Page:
zondag 13 maart 2011

Cleaning the Rietveld Pavilion Artist Book by Job Koelewijn Photography

Cleaning the Rietveld Pavilion (1992) by Job Koelewijn remains one of my favorite photobooks. It took me years to get hold of a copy and since it is such a rare publication I will share it here.

Spring Cleaning
It is just a small book with only seven photographs and some text, but conceptually it is very strong and it contains great pictures. It documents a performance held as part of Koelewijn’s degree course at the Gerrit Rietveld Academie in Amsterdam.
Pictures from Cleaning the Rietveld Pavilion, courtesy Fons Welters Amsterdam
On March 16th 1992 his mother and three aunts thoroughly cleaned the exhibition pavilion of the Gerrit Rietveld Academie wearing their traditional costumes of Spakenburg, Koelewijn’s place of birth. The pavilion is designed by Gerrit Rietveld and is one of four exhibition pavilions executed by him. The other pavilions are De Zonnehof in Amersfoort, the Netherlands, the pavilion for the Sonsbeek exhibition now located in the sculpture garden of the Kröller-Müller Museum in Otterlo and the Dutch Pavilion for the Venice Biennale in Venice, Italy.
Pictures from Cleaning the Rietveld Pavilion, courtesy Fons Welters Amsterdam
With his spring cleaning performance Koelewijn washed away his time at the academy to make a fresh start in his new profession as an artist. It is also a tribute to Gerrit Rietveld and his sober and functional architecture and to the culture of Spakenburg and its tradition of neatness and cleanliness.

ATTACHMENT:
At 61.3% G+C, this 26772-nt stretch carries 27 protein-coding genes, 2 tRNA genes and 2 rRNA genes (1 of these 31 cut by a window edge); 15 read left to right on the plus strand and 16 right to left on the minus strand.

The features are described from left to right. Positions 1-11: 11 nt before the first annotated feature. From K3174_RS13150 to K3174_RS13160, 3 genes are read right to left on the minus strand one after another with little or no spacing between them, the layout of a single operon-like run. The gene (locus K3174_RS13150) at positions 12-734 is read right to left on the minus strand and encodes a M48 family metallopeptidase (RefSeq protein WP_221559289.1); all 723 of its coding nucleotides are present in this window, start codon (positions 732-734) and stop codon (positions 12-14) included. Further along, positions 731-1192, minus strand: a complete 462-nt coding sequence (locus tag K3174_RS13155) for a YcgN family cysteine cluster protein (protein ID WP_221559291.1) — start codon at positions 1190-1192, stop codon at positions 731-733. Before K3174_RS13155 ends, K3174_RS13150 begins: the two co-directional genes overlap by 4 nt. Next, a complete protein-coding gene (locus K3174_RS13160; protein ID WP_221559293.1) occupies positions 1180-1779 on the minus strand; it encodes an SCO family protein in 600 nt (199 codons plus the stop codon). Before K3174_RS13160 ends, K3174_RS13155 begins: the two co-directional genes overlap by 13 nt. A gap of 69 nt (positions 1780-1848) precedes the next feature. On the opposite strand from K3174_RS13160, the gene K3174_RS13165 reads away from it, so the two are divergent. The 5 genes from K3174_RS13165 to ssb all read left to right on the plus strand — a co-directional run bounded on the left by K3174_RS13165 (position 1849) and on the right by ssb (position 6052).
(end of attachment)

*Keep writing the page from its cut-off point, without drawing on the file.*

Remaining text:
Pictures from Cleaning the Rietveld Pavilion, courtesy Fons Welters Amsterdam
The pictures document the cleaning of the pavilion. The combination of the transparent building and the traditional costumes with their beautiful patterns works surprisingly well. It ends with the same picture as the first giving it a stronger narrative. 
Cleaning Cloth
A year after the performance Koelewijn published a multiple related to this project consisting of a packaged cleaning cloth with a drawing on the label showing  a woman in a traditional costume cleaning the neon sign ‘The true artist helps the world by revealing mystic truths’ (Window or Wall Sign) by Bruce Nauman.
Cleaning Cloth by Job Koelewijn, courtesy Fons Welters Amsterdam
If I remember correctly Koelewijn approached the Kröller-Müller Museum that owns the work with a proposal to clean this famous neon sign. The museum refused because of the fragility of the work. Interesting enough when I browsed the website of the museum for a picture of the Bruce Nauman piece, the only one I found was on the page explaining the house rules of the museum ‘to protect the often fragile works of art’. It shows a kid lying on the museum floor in order to touch the neon tubes. 
Source: website Kröller-Müller Museum
Cleaning the Rietveld Pavilion was printed by Steendrukkerij de Jong & Co in an edition of 500 copies. The pictures where made by Erik van den Boom, a fellow student. Job Koelewijn is represented by Galerie Fons Welters.

A Balancing Act van Job Koelewijn uit 1998

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